What you have is a very high quality industrial strength welder that is probably on par with some of the best of the older engine powered welders especially for GTAW! I bet it spins that meter pretty good when you have it going?
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skids wrote:
No not making fun at all. I think you are right with Derek looking for something cheap and not a turd.

I have a not cheap 110 welder and much prefer the 220 as a power source for the inexpensive imported welder. I think having the extra duty cycle capability makes a difference even on small gauge material.

What you have is a very high quality industrial strength welder that is probably on par with some of the best of the older engine powered welders especially for GTAW! I bet it spins that meter pretty good when you have it going?
I turn a blind eye to it and hope my wife doesn't catch on. She'll be on her computer all day but if I turn on a light she's all over me!😁
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I have a Lincoln SW200 for TIG and stick, 120/240. You pretty much need 240 for AL but it does a great job and its very good on SS.
If you're going to weld in your bedroom you will need TIG - no sparks.
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Thanks for all the replies, but looks like I won't be getting one.
I've added up all the costs of doing this scooter and finances i just ain't got.
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UTC quote
There are many great welders available now for cheap. If you're in UK check Amazon.
For scooter bodywork you're better off with small high tech welder. 160 Amp is plenty, even for constant bodywork welding. Nearly any welder will be overkill for that thin metal. And I'll recommend TIG over MIG. Don't even think about gasless.
New small TIG welders are cheap. Search for one foot pedals or variable triggers for on-the-fly Amp control, higher frequency, steps, lift and weld, rising and falling on/off, etc that all make it easier to get constant good weld.
Edit. 10 liter gas bottle at 200 bar lasts about 3 hours of continuous welding.
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Looks like he has decided to part with the bike.

[topic188605]

I do not blame him it is difficult when you don't have the resources ( time, money, place) to do the work.

I just want to say don't let it get you down and don't give up. Often times it two steps forward and one step back.

The people that don't make mistakes aren't trying to do anything and if you do try something and it doesn't quite work out this time the education and experience are what leads to eventual success or at least improvement.

This is the path and you are not doing the wrong thing. Chin up.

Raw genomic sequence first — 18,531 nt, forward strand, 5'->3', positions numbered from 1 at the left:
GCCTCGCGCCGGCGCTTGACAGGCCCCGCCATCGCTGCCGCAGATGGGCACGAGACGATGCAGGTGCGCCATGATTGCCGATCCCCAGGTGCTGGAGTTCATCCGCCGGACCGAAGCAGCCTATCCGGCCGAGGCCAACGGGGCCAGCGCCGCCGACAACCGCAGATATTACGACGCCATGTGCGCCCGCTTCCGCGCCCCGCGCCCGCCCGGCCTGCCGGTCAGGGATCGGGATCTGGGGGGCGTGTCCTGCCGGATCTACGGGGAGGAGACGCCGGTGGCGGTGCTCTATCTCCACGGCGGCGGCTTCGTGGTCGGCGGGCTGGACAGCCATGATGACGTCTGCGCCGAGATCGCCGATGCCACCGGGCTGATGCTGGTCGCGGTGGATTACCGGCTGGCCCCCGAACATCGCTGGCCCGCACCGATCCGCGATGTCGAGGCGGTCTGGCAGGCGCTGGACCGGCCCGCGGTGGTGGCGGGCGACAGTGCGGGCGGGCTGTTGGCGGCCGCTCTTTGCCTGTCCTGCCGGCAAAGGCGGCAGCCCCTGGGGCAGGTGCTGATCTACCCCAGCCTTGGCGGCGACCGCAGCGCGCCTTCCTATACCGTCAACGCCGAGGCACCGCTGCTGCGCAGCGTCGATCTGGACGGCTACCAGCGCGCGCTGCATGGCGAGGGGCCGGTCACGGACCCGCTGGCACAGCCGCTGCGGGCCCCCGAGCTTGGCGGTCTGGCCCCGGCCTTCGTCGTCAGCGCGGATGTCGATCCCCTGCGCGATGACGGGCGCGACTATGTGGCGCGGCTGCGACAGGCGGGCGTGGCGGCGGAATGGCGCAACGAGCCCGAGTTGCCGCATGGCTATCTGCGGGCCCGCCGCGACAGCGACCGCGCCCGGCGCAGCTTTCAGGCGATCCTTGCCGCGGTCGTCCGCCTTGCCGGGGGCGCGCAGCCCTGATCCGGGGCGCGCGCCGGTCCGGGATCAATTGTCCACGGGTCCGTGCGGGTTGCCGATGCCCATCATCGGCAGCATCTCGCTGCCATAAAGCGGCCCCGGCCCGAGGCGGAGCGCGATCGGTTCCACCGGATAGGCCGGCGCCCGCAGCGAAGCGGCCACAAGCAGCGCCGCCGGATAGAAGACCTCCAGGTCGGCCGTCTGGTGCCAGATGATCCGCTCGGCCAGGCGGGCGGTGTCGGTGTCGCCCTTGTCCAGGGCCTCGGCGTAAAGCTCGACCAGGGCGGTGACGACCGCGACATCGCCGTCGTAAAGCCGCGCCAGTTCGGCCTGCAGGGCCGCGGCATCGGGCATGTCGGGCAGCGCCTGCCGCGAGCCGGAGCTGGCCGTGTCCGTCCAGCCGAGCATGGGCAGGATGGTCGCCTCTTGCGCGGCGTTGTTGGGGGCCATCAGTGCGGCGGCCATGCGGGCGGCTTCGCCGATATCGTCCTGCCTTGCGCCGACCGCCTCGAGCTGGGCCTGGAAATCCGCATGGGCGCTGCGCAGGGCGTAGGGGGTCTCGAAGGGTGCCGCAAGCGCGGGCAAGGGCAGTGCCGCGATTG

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UTC quote
Had the scooter for 8 months now and never even rode it.
I would love to have finished it but reality hit home.
I've spent over £800 on parts and just can't afford to get it finished any time soon, and I would like my bedroom back lol
@vintage_red_matthew avatar
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MV Santa
GTS250, 1975 VBC, 1980 P200E cutdown
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UTC quote
My Millermatic went belly up and the local Miller repair guy was back up for four months.

Coincidentally just a week or two later the YouTube channel Project Farm did a comparison test of inverter welders.

One of them, Yeswelder was deemed to be of good quality without breaking the bank.

I found a new, open box one on eBay for $250 including shipping. The Miller guy wanted almost that much to diagnose mine.

It comes set up for mig and stick and it will weld aluminum with a Teflon liner and argon.

It will also TIG with an accessory kit.

I couldn't be more satisfied but I guess time will tell if it lasts over the long term.
@buggsy avatar
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UTC quote
Dek, If you can get hold of a SIP Migmate 100 secondhand go for it, been using one for years on car and scooter bodies and the 130 for heavier jobs, I was lucky I was taught by a relative whos a fabrication welder.

My advice to you is once you have a welder go to a scrappers and get a cheap body panel cut a section out and re weld it in do this exercise a few times, plus surface welds (laying a weld) Mig welding only likes clean metal any rust, paint, etc it will spit and fart and your weld will look like Pidgeon shit.

Go on YouTube plenty of tutorials to watch, you need to learn about Ampage, angle, wire thickness, gas pressure and feed speed.

You will also need a grindette, welding gloves, screen and a fire extinguisher.
Hope this helps.

Buggs😉👍
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UTC quote
Dek, just looked on eBay, there's a couple on, 105 turbo and a 130. after you have finished the weld project you will have no problem selling a SIP welder on much sought after little welder.

P.s If you're thinking of welding in a bedroom Facepalm emoticon don't but if this is the only option open the windows put a fire blanket on the floor under the weld site and don't forget the fire extinguisher, Co2 type.